His mother, on the other hand, has shared photos and spoken freely about her experiences at Fort Lee in central Virginia. She told him about going to Washington, D.C., after riots broke out there in the wake of Martin Luther King’s assassination in 1968. And she lived across the hall from fellow Army nurse Diane Carlson Evans, who spearheaded the movement to place a Vietnam Women’s Memorial near the Vietnam wall.

Washington, D.C., is one of Ford’s favorite places, and he’s been there more than 10 times. In 2008, he helped his mother realize her wish to go there over Memorial Day weekend. Evans was a keynote speaker for the ceremony that year, so the two women were reunited after 40 years.

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Most recently, he accompanied his mother there again in 2017, where she received a commendation after retiring from her military career. Seven years ago, he and his sister flew to Washington on May 20 to surprise their father, who was on an Honor Flight trip from Jasper County.

Seeing the Vietnam memorial wall always is a profound experience, he said. “There’s just an overwhelming sense of loss and sadness. It’s so quiet.”

And each time he’s been involved with the play, he’s especially stricken by several aspects.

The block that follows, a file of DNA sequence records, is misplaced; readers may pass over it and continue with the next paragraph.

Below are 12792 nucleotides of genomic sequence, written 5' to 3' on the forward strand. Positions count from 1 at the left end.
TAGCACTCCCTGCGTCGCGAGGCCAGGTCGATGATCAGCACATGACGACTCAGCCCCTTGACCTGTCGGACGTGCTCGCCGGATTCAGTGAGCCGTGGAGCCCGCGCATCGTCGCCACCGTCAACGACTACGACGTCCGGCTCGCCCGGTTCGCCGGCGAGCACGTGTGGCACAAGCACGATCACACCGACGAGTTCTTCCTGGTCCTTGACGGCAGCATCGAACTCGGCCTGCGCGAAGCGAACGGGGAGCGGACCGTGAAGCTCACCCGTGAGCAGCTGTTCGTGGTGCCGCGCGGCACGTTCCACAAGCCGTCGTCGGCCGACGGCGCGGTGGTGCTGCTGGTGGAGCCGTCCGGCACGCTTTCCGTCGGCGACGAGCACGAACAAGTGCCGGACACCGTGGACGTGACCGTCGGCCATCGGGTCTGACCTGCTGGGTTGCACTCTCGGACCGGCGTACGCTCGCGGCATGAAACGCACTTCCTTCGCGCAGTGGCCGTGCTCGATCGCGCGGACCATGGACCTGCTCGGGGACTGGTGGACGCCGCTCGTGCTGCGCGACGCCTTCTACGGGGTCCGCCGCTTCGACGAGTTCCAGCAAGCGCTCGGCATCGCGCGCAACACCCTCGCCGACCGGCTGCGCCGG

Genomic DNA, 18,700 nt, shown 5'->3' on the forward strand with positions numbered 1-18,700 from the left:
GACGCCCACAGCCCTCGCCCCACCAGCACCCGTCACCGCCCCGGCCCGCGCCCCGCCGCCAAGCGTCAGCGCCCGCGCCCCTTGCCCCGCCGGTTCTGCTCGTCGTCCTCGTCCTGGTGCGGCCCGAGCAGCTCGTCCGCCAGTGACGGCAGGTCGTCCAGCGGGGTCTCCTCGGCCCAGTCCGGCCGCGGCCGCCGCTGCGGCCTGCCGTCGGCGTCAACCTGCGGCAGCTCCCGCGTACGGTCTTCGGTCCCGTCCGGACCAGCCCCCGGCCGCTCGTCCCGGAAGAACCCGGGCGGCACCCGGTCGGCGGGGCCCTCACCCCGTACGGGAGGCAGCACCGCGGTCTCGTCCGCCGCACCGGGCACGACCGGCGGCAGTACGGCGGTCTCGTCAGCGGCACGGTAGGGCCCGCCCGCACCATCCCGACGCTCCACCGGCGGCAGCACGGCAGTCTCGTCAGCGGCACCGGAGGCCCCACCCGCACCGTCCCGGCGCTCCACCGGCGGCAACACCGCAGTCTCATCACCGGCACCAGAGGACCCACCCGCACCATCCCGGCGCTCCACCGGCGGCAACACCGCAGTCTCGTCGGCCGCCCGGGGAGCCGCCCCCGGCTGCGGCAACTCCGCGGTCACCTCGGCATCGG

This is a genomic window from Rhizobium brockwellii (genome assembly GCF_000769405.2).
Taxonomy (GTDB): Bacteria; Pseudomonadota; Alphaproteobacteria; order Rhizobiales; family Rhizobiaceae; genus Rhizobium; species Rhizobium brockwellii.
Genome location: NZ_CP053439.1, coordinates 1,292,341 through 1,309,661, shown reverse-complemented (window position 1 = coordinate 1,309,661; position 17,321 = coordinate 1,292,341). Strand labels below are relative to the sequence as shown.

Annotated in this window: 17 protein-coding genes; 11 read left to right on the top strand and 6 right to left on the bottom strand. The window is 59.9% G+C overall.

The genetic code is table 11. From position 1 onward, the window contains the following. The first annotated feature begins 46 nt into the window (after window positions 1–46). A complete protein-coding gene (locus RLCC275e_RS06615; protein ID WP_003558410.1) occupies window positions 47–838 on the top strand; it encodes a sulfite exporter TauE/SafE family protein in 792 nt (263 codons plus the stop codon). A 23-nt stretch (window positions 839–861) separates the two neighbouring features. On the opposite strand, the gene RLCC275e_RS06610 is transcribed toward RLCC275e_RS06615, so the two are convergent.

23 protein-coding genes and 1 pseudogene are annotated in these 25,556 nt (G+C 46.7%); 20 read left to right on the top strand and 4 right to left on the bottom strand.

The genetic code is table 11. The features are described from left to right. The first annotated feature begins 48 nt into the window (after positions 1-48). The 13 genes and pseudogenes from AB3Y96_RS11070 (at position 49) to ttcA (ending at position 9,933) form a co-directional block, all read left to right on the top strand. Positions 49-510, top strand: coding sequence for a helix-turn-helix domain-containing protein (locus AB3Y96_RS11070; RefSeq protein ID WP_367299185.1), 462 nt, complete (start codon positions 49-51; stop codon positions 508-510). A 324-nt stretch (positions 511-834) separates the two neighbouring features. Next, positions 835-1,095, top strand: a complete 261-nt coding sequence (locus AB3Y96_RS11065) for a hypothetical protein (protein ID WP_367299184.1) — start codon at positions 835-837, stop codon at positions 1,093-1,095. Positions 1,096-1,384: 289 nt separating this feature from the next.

“The combat stories,” he said, “because 58,000 of our soldiers died, and there’s some really hard retelling of people who lost close friends there.

“And then, it’s so different growing up when I did, during both Gulf wars and the Middle East and how the military soldiers were treated when they came home. Vietnam was so different than how we treat the military now.”

Comments: (319) 368-8508; diana.nollen@thegazette.com

How to watch

What: RHCR Theatre presents 30th anniversary production of “Iowa Stories: The Vietnam Experience”

When: 7 p.m. Friday

Where: RHCR Theatre’s YouTube channel, with links posted on Facebook and Rhcrtheatre.wixsite.com/rhcrtheatre

Cost: Free, but donations accepted